Industrial Development Board discusses meeting frequency, attendance during Thursday meeting

The Industrial Development Board meeting Thursday morning had few items on their agenda to discuss, but the absence of three of its members brought back the recurring conversation about attendance and possibly changing their meeting frequency.

Chair of the committee Phil Isaacs said this has been a recurring discussion for the past several years.

“There are not always items to vote on, so people do not always attend the meetings,” Isaacs said.

The board, which currently contains nine members, meets monthly at the Mayor’s Conference Room from 9 to 10 a.m.

With the lack of items to formally vote on, he said some members simply make other plans that day unless they know something will come up.

Isaacs said many board members are business owners in their own right and have other schedules to maintain.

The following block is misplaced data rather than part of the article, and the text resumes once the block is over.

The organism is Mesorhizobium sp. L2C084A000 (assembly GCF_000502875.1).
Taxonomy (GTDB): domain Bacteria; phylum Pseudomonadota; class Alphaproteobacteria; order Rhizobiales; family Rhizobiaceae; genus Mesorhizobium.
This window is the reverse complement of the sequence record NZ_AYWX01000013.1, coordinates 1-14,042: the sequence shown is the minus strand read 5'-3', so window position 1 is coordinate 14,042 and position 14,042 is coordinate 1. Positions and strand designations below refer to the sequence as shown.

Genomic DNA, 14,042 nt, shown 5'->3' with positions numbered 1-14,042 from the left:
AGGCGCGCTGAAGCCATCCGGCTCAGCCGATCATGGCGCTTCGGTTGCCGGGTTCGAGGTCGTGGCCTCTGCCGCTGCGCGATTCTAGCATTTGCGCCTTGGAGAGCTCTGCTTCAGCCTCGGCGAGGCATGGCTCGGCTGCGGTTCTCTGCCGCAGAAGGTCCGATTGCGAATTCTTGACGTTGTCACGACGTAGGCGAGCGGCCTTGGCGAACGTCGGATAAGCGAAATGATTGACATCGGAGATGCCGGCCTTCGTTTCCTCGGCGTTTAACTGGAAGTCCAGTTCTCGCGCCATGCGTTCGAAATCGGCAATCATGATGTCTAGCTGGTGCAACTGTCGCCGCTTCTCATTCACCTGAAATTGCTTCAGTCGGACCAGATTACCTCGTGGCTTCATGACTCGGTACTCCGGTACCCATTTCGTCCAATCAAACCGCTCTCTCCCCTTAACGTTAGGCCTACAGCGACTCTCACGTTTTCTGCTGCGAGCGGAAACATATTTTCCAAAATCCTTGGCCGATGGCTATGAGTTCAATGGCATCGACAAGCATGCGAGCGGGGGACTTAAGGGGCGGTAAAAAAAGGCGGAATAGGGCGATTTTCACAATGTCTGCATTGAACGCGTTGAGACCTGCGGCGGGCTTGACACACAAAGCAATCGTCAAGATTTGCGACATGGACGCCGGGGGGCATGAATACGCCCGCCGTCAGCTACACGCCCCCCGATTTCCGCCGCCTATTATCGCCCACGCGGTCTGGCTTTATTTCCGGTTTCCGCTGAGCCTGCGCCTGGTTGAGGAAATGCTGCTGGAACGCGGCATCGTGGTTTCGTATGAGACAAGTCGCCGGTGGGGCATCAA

A lack of attendance, however, can pose a problem when something unexpected does reach the board. In order to officially vote on a particular action or request, there must be a “quorum,” or a majority of the board, in attendance. In the Industrial Development Board’s case, they need at minimum five members at the meeting.

Changing the meeting frequency is a different case entirely, however, because in order to be in compliance with regulations, meeting times must be scheduled in advance as well as stated within the board’s bylaws.

“In order to change our bylaws so we can meet quarterly, we need at least three-fourths of the board in attendance to vote on it, which means seven of us,” Isaacs said. “At that point, the motion is brought before the full commission, who approves the change.”

In Thursday’s meeting, only six board members were in attendance, including Isaacs and not including County Mayor Russell Barnett, meaning the board had to push back the vote to change the bylaws another month.

“I think most members are on board with this change,” Isaacs said.

Even when there are few or no items to officially vote on during their meetings, and even when the meetings do not run the full scheduled hour, Isaacs said the work the board does is vital to the Carter County community.

“We review any industrial and economic projects and incentivize them to come here,” he said. “We are here to support industrial and economic development in the community as a whole.”

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